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May 20, 2003 Mr. David R. Bean Director of Research Governmental Accounting Standards Board 401 Merritt 7 P.O. Box 5116 Norwalk, CT 06856-5116 Dear Mr. Bean: I am writing to you on behalf of the American Academy of Actuaries’1 recently formed Retiree Health Insurance Work Group. A major reason for the formation of this work group was a recognition that employers are rapidly making changes, in various ways, to retiree health benefits. Our discussions concerning appropriate actuarial measurement of retiree health benefits may be of interest to the GASB as it pursues a standard of financial reporting for other postemployment benefits (OPEB). Our examination of why sponsors are changing these plans will reassess the roles played by current actuarial practices and existing accounting standards in plan sponsors’ decisions. It is quite possible a consensus will form that actuarial models should be refined or expanded to reflect the tendency for sponsors to change plans substantially in reaction to cost increases. Recommending particular refinements is not within the scope of this work group. Nevertheless, our recommendation to another actuarial body to investigate the feasibility of expansion of actuarial methods would probably carry considerable weight. Initial estimates by some actuaries using alternative methods and assumptions would reduce current obligations by as much as 50 percent. Our early group discussions noted two points that often get overlooked by non-actuaries: 1) actuarial projections are constrained by the nature of the assumptions used, and 2) retiree health benefit present values typically are heavily weighted to projected payments in the distant future. An assumption that a retiree health plan will not change usually has a major effect on projections, particularly when combined with assumptions that health care price and utilization increases in future decades will mirror those of the past. 1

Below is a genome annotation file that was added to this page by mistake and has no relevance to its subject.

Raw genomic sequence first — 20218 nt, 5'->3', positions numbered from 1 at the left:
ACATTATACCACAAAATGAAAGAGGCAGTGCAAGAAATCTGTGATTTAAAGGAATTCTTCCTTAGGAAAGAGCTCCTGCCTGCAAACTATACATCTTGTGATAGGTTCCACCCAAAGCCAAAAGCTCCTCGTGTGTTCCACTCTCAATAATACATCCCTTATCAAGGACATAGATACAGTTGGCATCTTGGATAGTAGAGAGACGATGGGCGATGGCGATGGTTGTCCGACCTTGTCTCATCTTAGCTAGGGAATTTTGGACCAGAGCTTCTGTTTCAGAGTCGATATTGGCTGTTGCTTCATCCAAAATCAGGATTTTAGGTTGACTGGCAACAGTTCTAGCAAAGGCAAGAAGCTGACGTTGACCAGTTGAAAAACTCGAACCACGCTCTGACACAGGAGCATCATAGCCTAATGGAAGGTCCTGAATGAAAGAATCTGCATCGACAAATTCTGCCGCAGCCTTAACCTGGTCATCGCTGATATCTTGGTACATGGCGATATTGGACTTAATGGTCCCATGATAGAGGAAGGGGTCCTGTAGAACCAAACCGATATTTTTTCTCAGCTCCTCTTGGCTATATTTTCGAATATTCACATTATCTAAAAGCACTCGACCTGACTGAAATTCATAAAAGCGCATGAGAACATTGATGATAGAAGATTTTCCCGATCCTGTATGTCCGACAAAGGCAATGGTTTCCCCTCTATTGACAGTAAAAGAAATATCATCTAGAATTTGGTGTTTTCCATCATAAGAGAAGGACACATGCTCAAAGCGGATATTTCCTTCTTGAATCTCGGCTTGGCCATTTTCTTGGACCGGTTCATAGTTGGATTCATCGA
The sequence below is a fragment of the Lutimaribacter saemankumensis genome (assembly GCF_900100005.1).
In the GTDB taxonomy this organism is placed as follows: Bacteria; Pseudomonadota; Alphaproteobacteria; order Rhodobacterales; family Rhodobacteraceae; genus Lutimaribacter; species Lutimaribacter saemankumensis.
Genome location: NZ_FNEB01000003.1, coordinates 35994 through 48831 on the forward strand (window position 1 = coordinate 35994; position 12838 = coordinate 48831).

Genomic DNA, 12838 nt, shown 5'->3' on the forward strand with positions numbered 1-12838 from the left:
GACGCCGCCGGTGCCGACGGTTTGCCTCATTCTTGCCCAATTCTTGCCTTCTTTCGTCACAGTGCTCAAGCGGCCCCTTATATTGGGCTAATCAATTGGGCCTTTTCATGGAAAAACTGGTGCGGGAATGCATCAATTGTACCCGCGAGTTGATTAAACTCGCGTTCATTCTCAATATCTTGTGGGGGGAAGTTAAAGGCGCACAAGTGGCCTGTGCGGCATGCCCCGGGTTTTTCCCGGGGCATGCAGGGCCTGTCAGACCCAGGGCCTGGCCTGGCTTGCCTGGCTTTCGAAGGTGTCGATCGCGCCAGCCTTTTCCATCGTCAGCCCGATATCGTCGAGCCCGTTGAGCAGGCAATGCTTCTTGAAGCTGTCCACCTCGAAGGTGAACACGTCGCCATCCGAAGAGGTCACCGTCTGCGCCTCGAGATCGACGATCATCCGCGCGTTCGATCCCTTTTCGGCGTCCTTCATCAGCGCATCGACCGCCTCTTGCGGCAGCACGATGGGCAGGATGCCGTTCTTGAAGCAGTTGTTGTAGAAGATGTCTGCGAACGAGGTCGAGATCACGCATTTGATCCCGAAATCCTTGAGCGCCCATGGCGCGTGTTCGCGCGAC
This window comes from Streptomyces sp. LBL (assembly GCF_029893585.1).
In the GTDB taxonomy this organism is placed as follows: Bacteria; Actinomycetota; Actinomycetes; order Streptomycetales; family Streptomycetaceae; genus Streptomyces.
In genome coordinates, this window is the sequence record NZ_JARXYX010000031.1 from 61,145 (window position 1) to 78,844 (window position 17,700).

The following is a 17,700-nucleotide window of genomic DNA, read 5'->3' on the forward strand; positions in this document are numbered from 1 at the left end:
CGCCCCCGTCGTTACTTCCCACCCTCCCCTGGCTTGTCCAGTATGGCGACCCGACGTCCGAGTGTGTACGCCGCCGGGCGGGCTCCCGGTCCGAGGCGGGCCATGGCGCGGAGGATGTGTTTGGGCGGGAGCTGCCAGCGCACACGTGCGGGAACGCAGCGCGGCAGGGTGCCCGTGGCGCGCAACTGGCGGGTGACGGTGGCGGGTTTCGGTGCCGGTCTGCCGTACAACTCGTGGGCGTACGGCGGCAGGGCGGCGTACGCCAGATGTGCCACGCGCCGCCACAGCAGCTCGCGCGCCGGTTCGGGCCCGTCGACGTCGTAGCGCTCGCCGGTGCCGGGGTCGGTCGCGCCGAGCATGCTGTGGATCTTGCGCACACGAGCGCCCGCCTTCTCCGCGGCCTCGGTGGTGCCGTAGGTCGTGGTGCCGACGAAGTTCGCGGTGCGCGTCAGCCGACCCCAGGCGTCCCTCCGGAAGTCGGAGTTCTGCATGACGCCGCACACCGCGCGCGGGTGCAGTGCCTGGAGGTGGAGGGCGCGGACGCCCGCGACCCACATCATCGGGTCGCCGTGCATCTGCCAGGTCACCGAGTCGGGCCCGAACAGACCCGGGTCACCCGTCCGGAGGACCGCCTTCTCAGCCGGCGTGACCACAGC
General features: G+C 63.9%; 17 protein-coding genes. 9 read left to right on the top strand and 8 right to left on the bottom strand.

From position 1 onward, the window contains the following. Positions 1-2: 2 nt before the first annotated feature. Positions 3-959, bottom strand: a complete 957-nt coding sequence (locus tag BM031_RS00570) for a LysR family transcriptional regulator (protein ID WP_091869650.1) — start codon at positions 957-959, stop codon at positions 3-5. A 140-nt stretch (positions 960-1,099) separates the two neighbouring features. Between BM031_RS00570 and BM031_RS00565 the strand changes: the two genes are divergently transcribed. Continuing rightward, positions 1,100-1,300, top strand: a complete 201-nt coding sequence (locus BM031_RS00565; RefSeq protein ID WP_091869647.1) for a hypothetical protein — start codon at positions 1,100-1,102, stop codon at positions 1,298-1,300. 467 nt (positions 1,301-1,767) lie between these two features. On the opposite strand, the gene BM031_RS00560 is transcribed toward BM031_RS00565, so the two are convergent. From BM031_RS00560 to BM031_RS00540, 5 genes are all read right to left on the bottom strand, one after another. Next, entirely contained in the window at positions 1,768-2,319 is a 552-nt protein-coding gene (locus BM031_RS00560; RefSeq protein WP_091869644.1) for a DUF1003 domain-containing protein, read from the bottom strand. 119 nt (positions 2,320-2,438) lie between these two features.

The Academy is the public policy organization for actuaries of all specialties within the United States. In addition to setting qualification and practice standards, a major purpose of the Academy is to act as the public information organization for the profession. The Academy is nonpartisan and assists the public policy process through the presentation of objective analysis. The Academy regularly prepares comments on proposed federal regulations, and works closely with state officials on issues related to insurance. The Academy also develops and upholds actuarial standards of conduct, qualification and practice, and the Code of Professional Conduct for all actuaries practicing in the United States.

In our collective experience with FAS 106, 1) the "substantive" plan provisions of 10 to 12 years ago have, in the interim, frequently been reduced in value in significant ways, 2) we expect similar reductions in the future, and, as a result, 3) in a majority of plan situations, an accounting rule based on an actuarial projection of retiree health payments that assumes an unchanged substantive plan subject to decades of health care trend is likely to overstate the ultimate obligation. In terms of the GASB standard for measurement and recognition of OPEB expenses and related liabilities, this experience suggests that expense and balance sheet recognition need not be equated with the measurement of the payments under the current plan. The actuarial measurement process can be refined in numerous ways. We expect to encourage the actuarial profession to identify refinements that match the long-term projections to the long-term commitments of OPEB plan sponsors. We commend the Board and staff for many of the steps they have taken to make users of financial reports aware of the implications of these benefits. We are also supportive of the statements to the Board from the Academy’s Pension Accounting Committee. If the discussion and projects we have outlined above are of interest to you, we will be pleased to work with you in a prompt manner. Please feel free to contact me or Holly Kwiatkowski, the Academy’s senior health policy analyst (federal), by phone at (202) 223-8196 or by e-mail at if you have any questions. Sincerely,

Jeffrey P. Petertil, ASA, MAAA, FCA Chairperson, Retiree Health Insurance Work Group American Academy of Actuaries